Great Britain

Olga Tokarczuk's 'magnum opus' finally gets English release – after seven years of translation

The Books of Jacob, which will be released in the UK in November, is the Polish author’s first novel to appear in English since she won the 2018 Nobel prize for literature for what judges called “a narrative imagination that with encyclopaedic passion represents the crossing of boundaries as a form of life”.

Running to more than 1,100 pages, The Books of Jacob tells the story of Jacob Frank, a controversial Polish-Jewish religious leader and mystic who founded the Frankist sect in the 18th century. Fighting for the rights and emancipation of the Jews of eastern Europe, Frank encouraged his followers to transgress moral boundaries. The Frankists were persecuted in the Jewish community for their beliefs, including salvation through orgiastic rites. Subsequently, Frank led his followers to be baptised by the Roman Catholic church. But for continuing to act as their leader, the church imprisoned him for heresy for more than a decade, only for Frank to declare, when he emerged, that he was the messiah.

Tokarczuk’s English publisher, Fitzcarraldo Editions, said that the book tells Frank’s story “through the eyes of both his supporters and those who reviled him”, and “paints an intricate picture of a divisive yet charismatic man who spent his life battling against oppression and dogma”.

The novel was described as Tokarczuk’s “magnum opus” by the Swedish Academy, which selects the Nobel laureate each year.

Published in Poland as Księgi Jakubowe in 2014, the novel won Tokarczuk Poland’s most prestigious literary award, the Nike, in 2015 and became a bestseller. But after she angered rightwing patriots by saying that Poland had committed “horrendous acts” of colonisation at times in its history, she was subjected to abuse and even death threats, with her publisher hiring bodyguards to protect her for a time.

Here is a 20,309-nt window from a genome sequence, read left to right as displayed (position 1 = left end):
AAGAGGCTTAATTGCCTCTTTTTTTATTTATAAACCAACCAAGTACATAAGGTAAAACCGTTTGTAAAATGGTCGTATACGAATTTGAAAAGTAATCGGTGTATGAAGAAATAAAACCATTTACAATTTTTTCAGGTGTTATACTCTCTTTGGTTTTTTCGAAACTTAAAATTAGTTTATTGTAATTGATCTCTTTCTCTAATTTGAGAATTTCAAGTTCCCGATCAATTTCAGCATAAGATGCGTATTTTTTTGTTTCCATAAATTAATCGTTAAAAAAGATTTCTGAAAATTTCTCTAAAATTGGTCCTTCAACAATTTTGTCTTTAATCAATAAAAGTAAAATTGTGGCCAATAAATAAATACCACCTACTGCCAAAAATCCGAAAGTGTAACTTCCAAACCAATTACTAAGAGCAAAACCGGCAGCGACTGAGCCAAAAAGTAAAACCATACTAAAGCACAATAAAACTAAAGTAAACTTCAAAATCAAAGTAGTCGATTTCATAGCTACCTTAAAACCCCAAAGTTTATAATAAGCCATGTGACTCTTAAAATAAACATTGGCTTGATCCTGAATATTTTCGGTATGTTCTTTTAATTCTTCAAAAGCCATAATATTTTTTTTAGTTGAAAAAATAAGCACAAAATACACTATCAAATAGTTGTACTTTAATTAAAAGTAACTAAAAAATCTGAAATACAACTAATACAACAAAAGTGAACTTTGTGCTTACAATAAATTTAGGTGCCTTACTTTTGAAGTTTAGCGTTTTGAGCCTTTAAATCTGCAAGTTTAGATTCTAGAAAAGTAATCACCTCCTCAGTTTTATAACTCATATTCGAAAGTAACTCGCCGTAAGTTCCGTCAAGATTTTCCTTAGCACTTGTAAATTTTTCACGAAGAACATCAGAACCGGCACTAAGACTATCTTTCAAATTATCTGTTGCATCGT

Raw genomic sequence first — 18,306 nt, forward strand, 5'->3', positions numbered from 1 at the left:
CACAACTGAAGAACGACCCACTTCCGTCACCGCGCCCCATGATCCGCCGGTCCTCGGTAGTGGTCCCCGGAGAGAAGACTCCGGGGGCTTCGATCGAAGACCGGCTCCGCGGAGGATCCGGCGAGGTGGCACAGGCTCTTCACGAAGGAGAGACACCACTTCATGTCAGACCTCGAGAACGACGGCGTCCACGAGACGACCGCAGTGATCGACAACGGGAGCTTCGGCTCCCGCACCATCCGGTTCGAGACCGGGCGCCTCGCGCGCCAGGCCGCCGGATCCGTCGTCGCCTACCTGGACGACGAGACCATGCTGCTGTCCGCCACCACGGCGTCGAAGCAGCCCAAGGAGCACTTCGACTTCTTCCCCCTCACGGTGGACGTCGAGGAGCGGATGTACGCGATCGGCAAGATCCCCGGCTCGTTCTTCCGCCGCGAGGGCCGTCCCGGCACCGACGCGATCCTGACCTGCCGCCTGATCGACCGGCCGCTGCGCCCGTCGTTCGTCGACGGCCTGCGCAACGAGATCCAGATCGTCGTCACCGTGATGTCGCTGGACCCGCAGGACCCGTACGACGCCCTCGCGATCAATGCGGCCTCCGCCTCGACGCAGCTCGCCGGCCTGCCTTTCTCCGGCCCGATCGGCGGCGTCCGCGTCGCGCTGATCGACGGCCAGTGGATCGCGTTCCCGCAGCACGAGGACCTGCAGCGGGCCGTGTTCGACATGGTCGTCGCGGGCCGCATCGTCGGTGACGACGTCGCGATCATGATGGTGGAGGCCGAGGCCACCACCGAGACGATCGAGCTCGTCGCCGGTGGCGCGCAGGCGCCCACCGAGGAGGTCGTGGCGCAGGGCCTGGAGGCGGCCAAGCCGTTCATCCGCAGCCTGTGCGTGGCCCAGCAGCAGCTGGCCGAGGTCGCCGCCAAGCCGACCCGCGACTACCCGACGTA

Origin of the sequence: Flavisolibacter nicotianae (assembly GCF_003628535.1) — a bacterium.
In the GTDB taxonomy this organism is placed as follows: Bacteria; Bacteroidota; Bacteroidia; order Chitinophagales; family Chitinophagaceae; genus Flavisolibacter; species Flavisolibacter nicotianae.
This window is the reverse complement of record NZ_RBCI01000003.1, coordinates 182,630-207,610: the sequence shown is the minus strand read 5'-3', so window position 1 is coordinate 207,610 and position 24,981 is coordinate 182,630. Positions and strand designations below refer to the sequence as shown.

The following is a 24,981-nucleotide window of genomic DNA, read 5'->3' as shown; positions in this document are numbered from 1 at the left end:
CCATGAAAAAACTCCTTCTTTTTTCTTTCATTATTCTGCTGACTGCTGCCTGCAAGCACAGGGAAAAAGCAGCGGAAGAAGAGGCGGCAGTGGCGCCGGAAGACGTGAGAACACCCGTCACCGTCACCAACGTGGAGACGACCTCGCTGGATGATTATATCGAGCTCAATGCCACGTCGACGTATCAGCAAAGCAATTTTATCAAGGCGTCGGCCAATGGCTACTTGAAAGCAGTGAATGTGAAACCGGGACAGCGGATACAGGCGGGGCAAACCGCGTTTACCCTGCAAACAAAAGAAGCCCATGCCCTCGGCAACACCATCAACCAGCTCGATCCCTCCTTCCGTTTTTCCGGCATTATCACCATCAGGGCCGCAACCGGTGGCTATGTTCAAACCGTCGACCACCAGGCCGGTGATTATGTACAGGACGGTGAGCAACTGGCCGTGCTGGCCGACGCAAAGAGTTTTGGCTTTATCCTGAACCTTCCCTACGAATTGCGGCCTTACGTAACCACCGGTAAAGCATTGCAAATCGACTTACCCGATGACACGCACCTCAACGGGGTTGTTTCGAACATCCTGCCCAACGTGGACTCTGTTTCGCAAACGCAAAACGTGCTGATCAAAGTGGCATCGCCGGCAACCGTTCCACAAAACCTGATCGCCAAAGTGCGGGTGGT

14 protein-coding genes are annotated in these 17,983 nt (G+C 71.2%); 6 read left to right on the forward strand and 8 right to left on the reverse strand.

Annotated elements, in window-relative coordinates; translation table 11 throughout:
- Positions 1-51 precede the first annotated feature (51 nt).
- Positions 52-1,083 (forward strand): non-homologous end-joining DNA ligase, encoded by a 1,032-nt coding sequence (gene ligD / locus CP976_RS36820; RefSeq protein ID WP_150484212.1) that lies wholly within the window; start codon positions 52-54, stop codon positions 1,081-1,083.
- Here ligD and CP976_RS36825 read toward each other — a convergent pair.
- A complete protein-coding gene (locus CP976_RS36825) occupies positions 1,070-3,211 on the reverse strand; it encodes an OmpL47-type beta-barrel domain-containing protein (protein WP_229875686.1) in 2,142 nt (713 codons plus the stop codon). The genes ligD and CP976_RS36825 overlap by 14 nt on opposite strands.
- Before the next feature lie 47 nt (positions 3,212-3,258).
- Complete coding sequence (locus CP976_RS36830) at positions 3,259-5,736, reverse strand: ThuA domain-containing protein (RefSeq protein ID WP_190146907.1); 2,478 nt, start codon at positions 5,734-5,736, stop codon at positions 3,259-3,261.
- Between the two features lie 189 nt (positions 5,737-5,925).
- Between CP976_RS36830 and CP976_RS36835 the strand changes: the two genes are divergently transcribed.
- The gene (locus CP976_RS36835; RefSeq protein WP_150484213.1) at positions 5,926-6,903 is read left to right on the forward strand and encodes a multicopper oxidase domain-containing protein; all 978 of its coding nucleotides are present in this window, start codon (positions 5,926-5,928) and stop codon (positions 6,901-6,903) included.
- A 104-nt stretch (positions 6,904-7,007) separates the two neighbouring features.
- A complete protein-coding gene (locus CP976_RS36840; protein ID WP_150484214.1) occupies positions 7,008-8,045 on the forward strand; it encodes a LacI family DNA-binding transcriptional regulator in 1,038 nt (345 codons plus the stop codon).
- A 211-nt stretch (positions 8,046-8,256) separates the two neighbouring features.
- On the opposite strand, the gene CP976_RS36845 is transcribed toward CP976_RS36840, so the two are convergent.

“I was very naive. I thought we’d be able to discuss the dark areas in our history,” she told the Guardian in 2018.

This week, Tokarczuk said she was “very happy that at last, after many adventures and years of anticipation” that the book was set to appear in English.

“For someone who writes in a so-called ‘minor language’, being published in English is like being launched into outer space. Once it happens, the work becomes available everywhere and to practically anyone,” she said. “I hope that as a result my local, true story set in the 18th century will become a universal tale about crossing borders and the spirit of rebellion that’s always smouldering within humankind.”

Her translator, Jennifer Croft, said the book “has been considered by most to be Olga’s magnum opus, and I share that view”.

She first saw the novel in 2014, and says it was “quite a long translation process”. “Olga was very specific about the sensory aspects of the world she was depicting and, as always, careful to include the details of food, clothing, and other quotidian elements that make a world a world,” she said. “I loved learning about these as I got to know each of the dozens of important characters in the novel whose stories I found so touching and illuminating.”

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